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Revision as of 19:38, 4 January 2012 by Pcalarco (talk | contribs)

Fedora In the News

In this section, we cover news from the trade press and elsewhere that is re-posted to the Fedora Marketing list[1].

Contributing Writer: Pascal Calarco

Three greatest successes in Linux world 2011

Rahul Sundaram posted[1]:

"Fedora produced two released this year, same as OpenSuSE and Ubuntu And both of them were lovely from my point of view. Fedora 15 was the first distribution to feature GNOME3 as default desktop environment. And it was already awesome, even though not without a glitch. Fedora 16 became even better. What is about Fedora KDE? As I have written, Fedora 15 KDE was very good, and Fedora 16 KDE was even better."

The full discussion thread is available[2].

4 security features in Fedora 16

Rahul Sundaram posted[1]:

"The security features in Fedora make it one of my favorite Linux distributions. And that is partly why it is in my list of the top 6 KDE distributions of 2011, even though it takes some tweaking to get it to the it just works state. I will take the security advantages of an operating system over any user-friendliness weaknesses, provided those user-friendliness weaknesses are not show stoppers."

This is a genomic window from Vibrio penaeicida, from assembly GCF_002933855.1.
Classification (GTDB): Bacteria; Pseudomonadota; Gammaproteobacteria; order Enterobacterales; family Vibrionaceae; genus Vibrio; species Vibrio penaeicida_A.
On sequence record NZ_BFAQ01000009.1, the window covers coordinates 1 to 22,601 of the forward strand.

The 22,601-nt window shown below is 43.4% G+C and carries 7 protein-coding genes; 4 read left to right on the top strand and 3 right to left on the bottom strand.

The full post is available[2].

Interview: Harish Pillay, Global Community and Technology Architect, Red Hat Inc

Rahul Sundaram posted[1]:

"When you design something or build something with security in mind, you are always cognizant of the fact that you can have ten measures and if everything works fine, that's great. But on the other side, the other person needs to succeed just once! Whatever ten things you have that is successful, is done away with this one failure. Well that is the story in the proprietary perspective. In the open source perspective, everything that we build is completely transparent. Everybody knows what we are building."

The full post is available[2].

Kororaa Linux 16 - A Fedora++ Distribution

Rahul Sundaram posted[1]:

"To get a better overview of Kororaa Linux, the ideas behind it, what it includes and why, check their web page. My take on it is this - if you have looked at Fedora before, and you didn't want to use it because of the difficulty and tedium of getting a lot of common non-FOSS packages installed, then you should take a look at Kororaa. Of course, if you are a FOSS-purist, you are likely to think that Kororaa is an abomination."

The full article is available[2].